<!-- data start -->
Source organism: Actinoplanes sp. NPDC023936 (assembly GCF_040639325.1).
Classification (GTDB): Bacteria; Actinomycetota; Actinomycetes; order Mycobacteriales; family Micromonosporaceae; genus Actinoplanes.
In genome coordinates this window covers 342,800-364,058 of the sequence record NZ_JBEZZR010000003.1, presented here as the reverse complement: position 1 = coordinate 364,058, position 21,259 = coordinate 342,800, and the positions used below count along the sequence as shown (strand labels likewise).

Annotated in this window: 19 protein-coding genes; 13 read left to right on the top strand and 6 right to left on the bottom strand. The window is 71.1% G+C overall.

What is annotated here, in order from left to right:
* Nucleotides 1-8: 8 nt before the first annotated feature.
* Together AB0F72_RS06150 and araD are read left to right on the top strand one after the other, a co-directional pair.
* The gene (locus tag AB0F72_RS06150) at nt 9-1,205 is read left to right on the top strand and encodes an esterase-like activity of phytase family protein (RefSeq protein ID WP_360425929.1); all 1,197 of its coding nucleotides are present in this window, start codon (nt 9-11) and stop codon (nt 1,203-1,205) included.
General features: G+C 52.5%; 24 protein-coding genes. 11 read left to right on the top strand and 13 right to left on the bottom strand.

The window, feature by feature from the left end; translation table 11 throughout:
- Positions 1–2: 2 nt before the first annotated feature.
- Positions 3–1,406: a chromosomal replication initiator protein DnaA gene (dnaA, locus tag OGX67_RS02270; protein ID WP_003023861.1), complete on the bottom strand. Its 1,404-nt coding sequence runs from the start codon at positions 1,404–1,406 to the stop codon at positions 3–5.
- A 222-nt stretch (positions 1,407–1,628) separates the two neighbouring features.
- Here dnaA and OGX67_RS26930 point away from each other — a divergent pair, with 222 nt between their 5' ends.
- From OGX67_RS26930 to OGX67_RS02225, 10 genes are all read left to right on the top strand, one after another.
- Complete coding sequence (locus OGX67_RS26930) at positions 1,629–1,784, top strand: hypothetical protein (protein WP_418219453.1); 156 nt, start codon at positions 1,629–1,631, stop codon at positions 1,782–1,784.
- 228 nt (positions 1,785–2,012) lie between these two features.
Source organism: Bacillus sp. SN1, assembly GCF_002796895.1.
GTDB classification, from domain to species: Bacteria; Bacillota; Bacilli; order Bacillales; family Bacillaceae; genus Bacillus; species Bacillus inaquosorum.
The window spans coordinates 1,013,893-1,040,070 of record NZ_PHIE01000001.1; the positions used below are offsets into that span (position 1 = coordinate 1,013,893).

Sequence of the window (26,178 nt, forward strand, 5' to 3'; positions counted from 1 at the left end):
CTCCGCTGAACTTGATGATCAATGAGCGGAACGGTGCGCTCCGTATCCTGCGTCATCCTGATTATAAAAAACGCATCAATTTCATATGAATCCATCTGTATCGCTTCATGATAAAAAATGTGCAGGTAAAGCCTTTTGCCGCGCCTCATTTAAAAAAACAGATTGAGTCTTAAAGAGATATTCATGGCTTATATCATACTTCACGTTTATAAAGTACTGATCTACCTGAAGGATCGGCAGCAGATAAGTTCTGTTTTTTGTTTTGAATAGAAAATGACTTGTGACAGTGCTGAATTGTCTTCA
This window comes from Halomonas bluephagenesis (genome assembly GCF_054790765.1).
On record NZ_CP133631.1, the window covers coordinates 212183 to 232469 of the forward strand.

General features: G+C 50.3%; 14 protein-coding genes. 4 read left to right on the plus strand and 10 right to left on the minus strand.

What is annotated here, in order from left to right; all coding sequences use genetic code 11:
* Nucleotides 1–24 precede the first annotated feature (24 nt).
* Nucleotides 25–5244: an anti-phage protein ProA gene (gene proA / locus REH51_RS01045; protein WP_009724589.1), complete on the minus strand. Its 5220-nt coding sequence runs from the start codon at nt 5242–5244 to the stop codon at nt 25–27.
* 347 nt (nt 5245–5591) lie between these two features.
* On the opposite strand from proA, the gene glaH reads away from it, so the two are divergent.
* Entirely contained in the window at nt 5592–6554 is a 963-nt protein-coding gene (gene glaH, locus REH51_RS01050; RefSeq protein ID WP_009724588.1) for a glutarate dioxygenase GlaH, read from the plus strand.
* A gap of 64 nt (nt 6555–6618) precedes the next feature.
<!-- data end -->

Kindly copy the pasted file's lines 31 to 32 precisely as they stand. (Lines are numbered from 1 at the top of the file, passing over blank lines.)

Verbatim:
* Entirely contained in the window at nt 5592–6554 is a 963-nt protein-coding gene (gene glaH, locus REH51_RS01050; RefSeq protein ID WP_009724588.1) for a glutarate dioxygenase GlaH, read from the plus strand.
* A gap of 64 nt (nt 6555–6618) precedes the next feature.